TWO YEARS AGO, in another summer, Britain revolted in a cathartic assertion of nationhood. The Brexit vote was the precursor to the ‘nativist’ uprising that would later put the outsider in the front row of populist politics. It was not, as generally misunderstood, a vote against Europe, or its values. It was not an anti-civilisation vote. It was a disillusioned people’s protest against what they came to see as an extra-territorial bureaucracy with no democratic norms. It was not the inevitable transformation of the United Kingdom into Little Britain, inhabited by smug troglodytes with imperial pretences. It was a return to the comfort zone of community and familiarity; an English pastoral authored by ordinary people who wanted to regain a sense of belonging. It was also a moment for blue-blooded ideologues of Englishness to declare freedom from the tyranny of Brussels. It was, as David Goodhart brilliantly argued in his book, the voice of dissent from the ‘Somewhere’ people, those who still needed a known place and an identifiable neighbourhood to feel at home, as opposed to the globalised ‘Anywhere’ tribe. It was a vote with an emotional content of Englishness, and it was still not a retreat from the world into an imagined greatness.
Writing about it from London then, I remember, was like watching history unfold from a tinted glasshouse. London was elsewhere, away from the impulses and intuitions of England. It was not the Brexiteers’ city; it was the internationalist’s home of choice. They could still talk about Jeremy Corbyn with some intellectual confidence there; it was the Remainers’ last resort.
There was something more about Brexit. It was a mark of leadership, and in the end, a bold testament of conviction politics. The referendum was the fulfilment of a political promise, and David Cameron’s departure was perhaps the most poignant farewell after Gorbachev’s in another era, in another historical context. His behaviour was also a reminder of lost civilities in politics. What followed was faux Shakespearian with the most popular—and charismatic—of the Brexiteers being betrayed in the last hour of a succession rite by his closest comrade. It’s been a downfall since then.
Two years on, London this summer is a city of discontent. It’s Brexit all over again. On the street, it’s a people’s march for another vote on the deal. In the newspapers, the recurring headline is ‘infighting grips cabinet’. The politics of fear is back amidst reports that big companies are moving out of Britain. Alarmists fuel the panic by painting Britain as a fourth world economic ghetto. It’s as if what happened two years ago was a freak vote by people who would qualify, in Hillary Clinton’s vocabulary, as the ‘deplorables’. In the polemical space, it’s still the anti-Brexit, pro-European’s day. Here is a sample from a lengthy newspaper essay by AC Grayling: ‘Brexit should be stopped. But at very least there must be a People’s Vote, a proper and informed chance for all those affected by this matter to have their say. And that word ‘must’ is the right word.’ Translation: Forget the Phantom Vote of 2016; let the People, as in the People’s Democratic Republic of Whatever, decide. There’s partial truth in what he writes: ‘Winston Churchill was a great and passionate pro-European, and were he here today would be a leader in the EU. We need another such as he to stand up and say: ‘Enough! Stop this Brexit madness! The destiny of our country lies in Europe, with Europe, helping to lead Europe, and thereby the world.’’ This retrospective hyperbole won’t describe Churchill as a ‘great and passionate Englishman’, and that is not what the pan-nationalism of the global citizen will ever dare. The passage nevertheless points to a Churchill-shaped hole in English politics today.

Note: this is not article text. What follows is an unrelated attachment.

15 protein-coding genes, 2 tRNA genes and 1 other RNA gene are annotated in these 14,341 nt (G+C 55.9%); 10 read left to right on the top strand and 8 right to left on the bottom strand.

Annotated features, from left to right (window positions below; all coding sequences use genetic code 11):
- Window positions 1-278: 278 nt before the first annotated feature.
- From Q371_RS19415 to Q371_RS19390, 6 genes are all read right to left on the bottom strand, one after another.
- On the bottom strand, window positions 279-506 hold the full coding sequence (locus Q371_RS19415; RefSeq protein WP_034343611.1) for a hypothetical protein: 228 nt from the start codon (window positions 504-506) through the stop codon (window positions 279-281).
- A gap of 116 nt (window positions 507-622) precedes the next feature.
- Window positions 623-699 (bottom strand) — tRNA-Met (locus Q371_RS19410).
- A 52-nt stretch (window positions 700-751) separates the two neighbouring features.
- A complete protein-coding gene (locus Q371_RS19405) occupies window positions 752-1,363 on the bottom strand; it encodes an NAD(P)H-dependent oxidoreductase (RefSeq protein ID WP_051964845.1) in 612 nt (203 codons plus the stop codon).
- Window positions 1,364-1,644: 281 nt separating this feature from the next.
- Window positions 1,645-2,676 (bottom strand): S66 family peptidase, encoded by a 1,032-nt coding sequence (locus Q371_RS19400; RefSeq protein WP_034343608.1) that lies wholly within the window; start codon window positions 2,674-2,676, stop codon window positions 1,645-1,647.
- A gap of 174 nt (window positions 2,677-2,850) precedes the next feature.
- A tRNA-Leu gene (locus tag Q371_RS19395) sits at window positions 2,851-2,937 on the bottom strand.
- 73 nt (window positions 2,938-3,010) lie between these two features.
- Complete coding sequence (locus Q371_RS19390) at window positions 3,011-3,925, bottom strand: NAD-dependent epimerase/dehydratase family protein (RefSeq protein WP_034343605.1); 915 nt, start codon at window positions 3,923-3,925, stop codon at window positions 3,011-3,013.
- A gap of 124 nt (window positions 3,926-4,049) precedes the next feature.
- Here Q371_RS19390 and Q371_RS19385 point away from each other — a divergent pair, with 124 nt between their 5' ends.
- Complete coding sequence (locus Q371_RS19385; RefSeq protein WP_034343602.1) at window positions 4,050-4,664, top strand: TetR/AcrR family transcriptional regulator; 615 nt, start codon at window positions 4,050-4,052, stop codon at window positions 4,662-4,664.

The Brexit mess is all about an absence of leadership. Theresa May could qualify as the weakest elected leader in a major democracy. What they said about John Major is more apt about her today: ‘in office but not in power’. She is the Remainer who has inherited the Brexit mandate, and today, she is the non-leader incapable of leading the negotiations for an honourable exit. Her cabinet members are engaged in a civil war, and her struggle, as it’s apparent to any casual headline browser in London, is all about being in power. If not a Churchill, what they need is a Thatcher. It is an absurd spectacle when the losers demand a vote on a vote, and the prime minister, being a poor manager of a mandate, adds a dash of the comical. There is no leader out there to preserve the vote, and make the quitters as well as stayers aware that a meaningful Brexit doesn’t mean Britain losing Europe, or vice versa.